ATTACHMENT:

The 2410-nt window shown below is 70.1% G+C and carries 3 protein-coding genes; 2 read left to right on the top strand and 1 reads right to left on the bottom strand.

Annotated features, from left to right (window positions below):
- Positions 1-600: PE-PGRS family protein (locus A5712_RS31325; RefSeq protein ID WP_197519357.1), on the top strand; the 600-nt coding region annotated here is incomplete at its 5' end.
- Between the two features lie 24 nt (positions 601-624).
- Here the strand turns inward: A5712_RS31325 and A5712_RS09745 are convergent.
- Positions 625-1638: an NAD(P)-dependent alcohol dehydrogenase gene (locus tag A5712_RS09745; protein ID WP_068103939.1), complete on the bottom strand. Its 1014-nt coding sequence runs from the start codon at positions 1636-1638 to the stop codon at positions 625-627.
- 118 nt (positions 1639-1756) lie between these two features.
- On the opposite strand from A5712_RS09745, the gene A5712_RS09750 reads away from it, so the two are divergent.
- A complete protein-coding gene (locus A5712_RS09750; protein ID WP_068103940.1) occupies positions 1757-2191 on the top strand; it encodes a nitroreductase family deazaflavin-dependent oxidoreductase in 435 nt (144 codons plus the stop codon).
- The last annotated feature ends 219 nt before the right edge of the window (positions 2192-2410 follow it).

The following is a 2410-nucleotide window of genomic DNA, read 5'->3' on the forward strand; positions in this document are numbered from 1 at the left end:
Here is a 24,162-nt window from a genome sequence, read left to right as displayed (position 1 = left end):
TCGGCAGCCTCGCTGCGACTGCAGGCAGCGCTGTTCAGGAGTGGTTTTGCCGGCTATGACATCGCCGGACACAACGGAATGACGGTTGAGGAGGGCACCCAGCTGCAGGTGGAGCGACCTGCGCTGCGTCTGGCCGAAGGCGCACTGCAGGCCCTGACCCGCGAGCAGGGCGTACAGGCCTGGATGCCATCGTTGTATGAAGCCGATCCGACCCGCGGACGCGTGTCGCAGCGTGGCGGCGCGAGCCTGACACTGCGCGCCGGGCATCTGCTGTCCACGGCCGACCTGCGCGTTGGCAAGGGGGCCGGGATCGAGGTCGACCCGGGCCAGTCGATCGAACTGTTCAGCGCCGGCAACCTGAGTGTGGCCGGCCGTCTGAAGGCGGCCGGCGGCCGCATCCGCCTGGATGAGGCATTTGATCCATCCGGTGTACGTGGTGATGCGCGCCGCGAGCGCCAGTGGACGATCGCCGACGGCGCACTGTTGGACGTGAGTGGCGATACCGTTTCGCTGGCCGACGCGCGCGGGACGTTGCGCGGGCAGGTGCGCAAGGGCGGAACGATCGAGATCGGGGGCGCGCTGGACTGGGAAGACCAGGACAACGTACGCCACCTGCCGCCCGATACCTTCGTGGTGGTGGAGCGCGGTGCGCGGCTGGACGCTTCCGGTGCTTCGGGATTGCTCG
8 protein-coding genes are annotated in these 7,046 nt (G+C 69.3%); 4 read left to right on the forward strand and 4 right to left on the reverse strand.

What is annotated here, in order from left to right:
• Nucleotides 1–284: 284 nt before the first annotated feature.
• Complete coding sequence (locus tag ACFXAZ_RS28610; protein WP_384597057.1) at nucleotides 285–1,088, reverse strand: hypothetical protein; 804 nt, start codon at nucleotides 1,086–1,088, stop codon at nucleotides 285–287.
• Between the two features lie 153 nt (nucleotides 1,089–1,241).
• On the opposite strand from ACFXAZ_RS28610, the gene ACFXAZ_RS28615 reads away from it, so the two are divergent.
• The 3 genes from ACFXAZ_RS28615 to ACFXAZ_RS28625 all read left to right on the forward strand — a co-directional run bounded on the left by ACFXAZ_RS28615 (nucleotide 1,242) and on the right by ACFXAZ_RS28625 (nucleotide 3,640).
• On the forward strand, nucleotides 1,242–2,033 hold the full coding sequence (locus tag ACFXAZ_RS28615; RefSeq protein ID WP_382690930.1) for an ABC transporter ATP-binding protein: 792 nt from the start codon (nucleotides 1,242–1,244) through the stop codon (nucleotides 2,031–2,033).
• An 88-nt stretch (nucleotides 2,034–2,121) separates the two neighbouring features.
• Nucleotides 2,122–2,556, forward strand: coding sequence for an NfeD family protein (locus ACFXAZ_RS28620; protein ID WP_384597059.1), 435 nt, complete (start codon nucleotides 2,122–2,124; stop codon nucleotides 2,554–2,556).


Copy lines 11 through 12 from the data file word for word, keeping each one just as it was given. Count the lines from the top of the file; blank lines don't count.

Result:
The following is a 2410-nucleotide window of genomic DNA, read 5'->3' on the forward strand; positions in this document are numbered from 1 at the left end:
Here is a 24,162-nt window from a genome sequence, read left to right as displayed (position 1 = left end):